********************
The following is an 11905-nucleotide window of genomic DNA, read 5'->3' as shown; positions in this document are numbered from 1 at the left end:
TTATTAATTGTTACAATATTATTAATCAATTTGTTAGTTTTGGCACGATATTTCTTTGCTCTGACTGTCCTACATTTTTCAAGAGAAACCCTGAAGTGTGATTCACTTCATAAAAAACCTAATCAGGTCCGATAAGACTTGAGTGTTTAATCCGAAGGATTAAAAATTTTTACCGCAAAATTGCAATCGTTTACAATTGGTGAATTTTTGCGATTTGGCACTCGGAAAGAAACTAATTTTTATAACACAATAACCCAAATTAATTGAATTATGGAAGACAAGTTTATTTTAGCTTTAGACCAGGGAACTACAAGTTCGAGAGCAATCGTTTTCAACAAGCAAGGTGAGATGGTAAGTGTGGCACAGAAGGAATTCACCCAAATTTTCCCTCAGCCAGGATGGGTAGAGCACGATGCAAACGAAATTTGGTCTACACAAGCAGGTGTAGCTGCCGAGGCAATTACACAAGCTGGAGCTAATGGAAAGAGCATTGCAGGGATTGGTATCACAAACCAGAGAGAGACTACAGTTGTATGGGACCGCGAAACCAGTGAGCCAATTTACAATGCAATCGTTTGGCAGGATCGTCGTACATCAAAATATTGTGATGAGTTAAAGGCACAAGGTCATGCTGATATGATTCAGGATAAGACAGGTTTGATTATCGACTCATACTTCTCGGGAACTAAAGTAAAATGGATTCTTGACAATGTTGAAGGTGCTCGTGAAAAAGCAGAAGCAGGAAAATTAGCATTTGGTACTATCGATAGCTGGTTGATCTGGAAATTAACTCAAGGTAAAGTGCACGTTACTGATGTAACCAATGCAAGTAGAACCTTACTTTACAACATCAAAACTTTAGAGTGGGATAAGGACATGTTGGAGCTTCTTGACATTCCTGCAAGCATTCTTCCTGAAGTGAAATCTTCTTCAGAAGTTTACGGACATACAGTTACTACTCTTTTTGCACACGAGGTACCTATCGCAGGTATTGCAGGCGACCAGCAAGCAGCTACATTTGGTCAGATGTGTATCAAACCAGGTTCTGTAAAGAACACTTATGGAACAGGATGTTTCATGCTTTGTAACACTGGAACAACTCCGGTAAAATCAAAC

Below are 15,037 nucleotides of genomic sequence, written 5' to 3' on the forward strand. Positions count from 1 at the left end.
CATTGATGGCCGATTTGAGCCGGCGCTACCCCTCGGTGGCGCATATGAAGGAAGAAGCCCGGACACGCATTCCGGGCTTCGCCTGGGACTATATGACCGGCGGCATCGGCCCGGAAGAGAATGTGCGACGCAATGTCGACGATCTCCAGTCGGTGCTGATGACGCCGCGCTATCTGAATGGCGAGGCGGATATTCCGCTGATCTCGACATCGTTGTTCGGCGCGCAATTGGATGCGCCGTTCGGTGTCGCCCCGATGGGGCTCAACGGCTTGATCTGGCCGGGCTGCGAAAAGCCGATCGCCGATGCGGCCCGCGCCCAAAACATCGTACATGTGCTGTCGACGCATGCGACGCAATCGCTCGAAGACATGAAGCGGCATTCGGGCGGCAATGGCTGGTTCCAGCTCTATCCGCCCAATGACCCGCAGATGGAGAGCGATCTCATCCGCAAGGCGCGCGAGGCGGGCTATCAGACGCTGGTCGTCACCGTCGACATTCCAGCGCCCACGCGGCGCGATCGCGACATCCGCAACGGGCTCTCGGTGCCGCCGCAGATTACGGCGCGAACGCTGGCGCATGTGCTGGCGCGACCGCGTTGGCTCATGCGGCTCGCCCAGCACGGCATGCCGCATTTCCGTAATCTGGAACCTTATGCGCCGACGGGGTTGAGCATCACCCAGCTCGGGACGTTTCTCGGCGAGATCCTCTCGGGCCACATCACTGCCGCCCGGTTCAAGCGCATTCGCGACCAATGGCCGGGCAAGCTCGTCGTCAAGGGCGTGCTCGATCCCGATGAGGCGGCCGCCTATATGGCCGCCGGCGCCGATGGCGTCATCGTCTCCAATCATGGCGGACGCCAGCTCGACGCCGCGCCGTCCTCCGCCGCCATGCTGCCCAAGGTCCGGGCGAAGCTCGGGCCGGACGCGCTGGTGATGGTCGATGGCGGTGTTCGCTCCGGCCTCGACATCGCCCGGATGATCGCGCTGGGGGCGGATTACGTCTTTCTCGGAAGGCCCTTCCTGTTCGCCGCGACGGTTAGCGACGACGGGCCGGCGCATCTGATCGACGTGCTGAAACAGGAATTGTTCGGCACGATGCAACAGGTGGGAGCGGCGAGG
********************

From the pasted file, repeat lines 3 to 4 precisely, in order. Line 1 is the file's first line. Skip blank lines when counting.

Below are 15,037 nucleotides of genomic sequence, written 5' to 3' on the forward strand. Positions count from 1 at the left end.
CATTGATGGCCGATTTGAGCCGGCGCTACCCCTCGGTGGCGCATATGAAGGAAGAAGCCCGGACACGCATTCCGGGCTTCGCCTGGGACTATATGACCGGCGGCATCGGCCCGGAAGAGAATGTGCGACGCAATGTCGACGATCTCCAGTCGGTGCTGATGACGCCGCGCTATCTGAATGGCGAGGCGGATATTCCGCTGATCTCGACATCGTTGTTCGGCGCGCAATTGGATGCGCCGTTCGGTGTCGCCCCGATGGGGCTCAACGGCTTGATCTGGCCGGGCTGCGAAAAGCCGATCGCCGATGCGGCCCGCGCCCAAAACATCGTACATGTGCTGTCGACGCATGCGACGCAATCGCTCGAAGACATGAAGCGGCATTCGGGCGGCAATGGCTGGTTCCAGCTCTATCCGCCCAATGACCCGCAGATGGAGAGCGATCTCATCCGCAAGGCGCGCGAGGCGGGCTATCAGACGCTGGTCGTCACCGTCGACATTCCAGCGCCCACGCGGCGCGATCGCGACATCCGCAACGGGCTCTCGGTGCCGCCGCAGATTACGGCGCGAACGCTGGCGCATGTGCTGGCGCGACCGCGTTGGCTCATGCGGCTCGCCCAGCACGGCATGCCGCATTTCCGTAATCTGGAACCTTATGCGCCGACGGGGTTGAGCATCACCCAGCTCGGGACGTTTCTCGGCGAGATCCTCTCGGGCCACATCACTGCCGCCCGGTTCAAGCGCATTCGCGACCAATGGCCGGGCAAGCTCGTCGTCAAGGGCGTGCTCGATCCCGATGAGGCGGCCGCCTATATGGCCGCCGGCGCCGATGGCGTCATCGTCTCCAATCATGGCGGACGCCAGCTCGACGCCGCGCCGTCCTCCGCCGCCATGCTGCCCAAGGTCCGGGCGAAGCTCGGGCCGGACGCGCTGGTGATGGTCGATGGCGGTGTTCGCTCCGGCCTCGACATCGCCCGGATGATCGCGCTGGGGGCGGATTACGTCTTTCTCGGAAGGCCCTTCCTGTTCGCCGCGACGGTTAGCGACGACGGGCCGGCGCATCTGATCGACGTGCTGAAACAGGAATTGTTCGGCACGATGCAACAGGTGGGAGCGGCGAGG